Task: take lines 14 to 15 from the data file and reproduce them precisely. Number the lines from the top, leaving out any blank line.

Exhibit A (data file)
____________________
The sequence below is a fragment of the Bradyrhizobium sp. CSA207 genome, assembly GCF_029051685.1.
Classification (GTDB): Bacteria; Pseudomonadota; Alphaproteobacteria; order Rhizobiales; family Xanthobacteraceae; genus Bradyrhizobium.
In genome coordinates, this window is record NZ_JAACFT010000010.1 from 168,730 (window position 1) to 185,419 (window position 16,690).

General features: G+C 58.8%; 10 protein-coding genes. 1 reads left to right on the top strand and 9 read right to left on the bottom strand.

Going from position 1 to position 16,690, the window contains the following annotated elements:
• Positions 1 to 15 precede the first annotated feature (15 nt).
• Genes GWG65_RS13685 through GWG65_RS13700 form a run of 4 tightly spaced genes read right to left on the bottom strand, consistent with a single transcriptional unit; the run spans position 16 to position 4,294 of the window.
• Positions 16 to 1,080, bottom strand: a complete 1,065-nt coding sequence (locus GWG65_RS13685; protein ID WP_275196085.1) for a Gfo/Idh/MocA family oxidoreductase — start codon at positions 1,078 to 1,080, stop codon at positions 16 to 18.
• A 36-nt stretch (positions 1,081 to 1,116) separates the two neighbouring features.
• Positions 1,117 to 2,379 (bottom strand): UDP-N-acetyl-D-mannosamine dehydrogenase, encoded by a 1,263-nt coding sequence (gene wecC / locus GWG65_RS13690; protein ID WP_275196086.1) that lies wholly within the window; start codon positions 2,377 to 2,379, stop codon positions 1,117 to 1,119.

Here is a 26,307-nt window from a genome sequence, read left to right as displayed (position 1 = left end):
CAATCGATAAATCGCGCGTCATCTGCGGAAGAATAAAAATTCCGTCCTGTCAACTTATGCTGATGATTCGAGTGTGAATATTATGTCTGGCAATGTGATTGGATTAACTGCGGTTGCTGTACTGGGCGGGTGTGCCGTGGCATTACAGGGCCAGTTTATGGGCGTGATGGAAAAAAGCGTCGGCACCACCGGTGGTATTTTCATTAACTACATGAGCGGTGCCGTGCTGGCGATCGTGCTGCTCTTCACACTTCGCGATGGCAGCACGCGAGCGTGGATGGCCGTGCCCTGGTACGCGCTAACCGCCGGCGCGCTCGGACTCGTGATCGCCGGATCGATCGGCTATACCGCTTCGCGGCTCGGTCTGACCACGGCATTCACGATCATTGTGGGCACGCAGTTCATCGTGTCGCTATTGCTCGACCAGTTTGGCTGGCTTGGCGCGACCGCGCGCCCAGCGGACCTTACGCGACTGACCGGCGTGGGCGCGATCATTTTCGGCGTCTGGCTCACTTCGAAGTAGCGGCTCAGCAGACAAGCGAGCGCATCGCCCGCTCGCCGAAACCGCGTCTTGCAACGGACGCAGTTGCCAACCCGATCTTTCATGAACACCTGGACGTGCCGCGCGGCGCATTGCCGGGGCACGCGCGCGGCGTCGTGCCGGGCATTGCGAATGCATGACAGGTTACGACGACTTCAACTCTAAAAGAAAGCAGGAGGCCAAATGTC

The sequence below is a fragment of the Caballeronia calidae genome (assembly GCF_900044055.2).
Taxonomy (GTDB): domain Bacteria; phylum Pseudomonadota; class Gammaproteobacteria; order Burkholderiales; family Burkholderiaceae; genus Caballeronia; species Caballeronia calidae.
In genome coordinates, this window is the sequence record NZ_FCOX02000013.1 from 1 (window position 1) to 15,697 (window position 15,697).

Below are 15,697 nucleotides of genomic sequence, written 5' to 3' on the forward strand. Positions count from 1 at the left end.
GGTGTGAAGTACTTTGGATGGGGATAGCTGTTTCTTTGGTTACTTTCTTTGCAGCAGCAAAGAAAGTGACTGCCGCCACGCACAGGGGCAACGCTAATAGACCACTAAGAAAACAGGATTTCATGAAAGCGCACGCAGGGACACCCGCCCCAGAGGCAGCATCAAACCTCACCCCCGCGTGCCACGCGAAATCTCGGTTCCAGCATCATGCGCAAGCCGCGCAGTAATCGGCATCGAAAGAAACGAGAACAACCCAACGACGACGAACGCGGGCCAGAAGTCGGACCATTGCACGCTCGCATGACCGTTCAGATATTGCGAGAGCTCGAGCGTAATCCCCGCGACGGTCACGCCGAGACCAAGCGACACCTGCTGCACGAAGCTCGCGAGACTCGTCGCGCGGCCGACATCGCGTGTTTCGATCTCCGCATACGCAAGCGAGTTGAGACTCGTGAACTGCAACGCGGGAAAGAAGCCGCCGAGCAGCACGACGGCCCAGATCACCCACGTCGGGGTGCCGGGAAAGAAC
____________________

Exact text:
Taxonomy (GTDB): domain Bacteria; phylum Pseudomonadota; class Gammaproteobacteria; order Burkholderiales; family Burkholderiaceae; genus Caballeronia; species Caballeronia calidae.
In genome coordinates, this window is the sequence record NZ_FCOX02000013.1 from 1 (window position 1) to 15,697 (window position 15,697).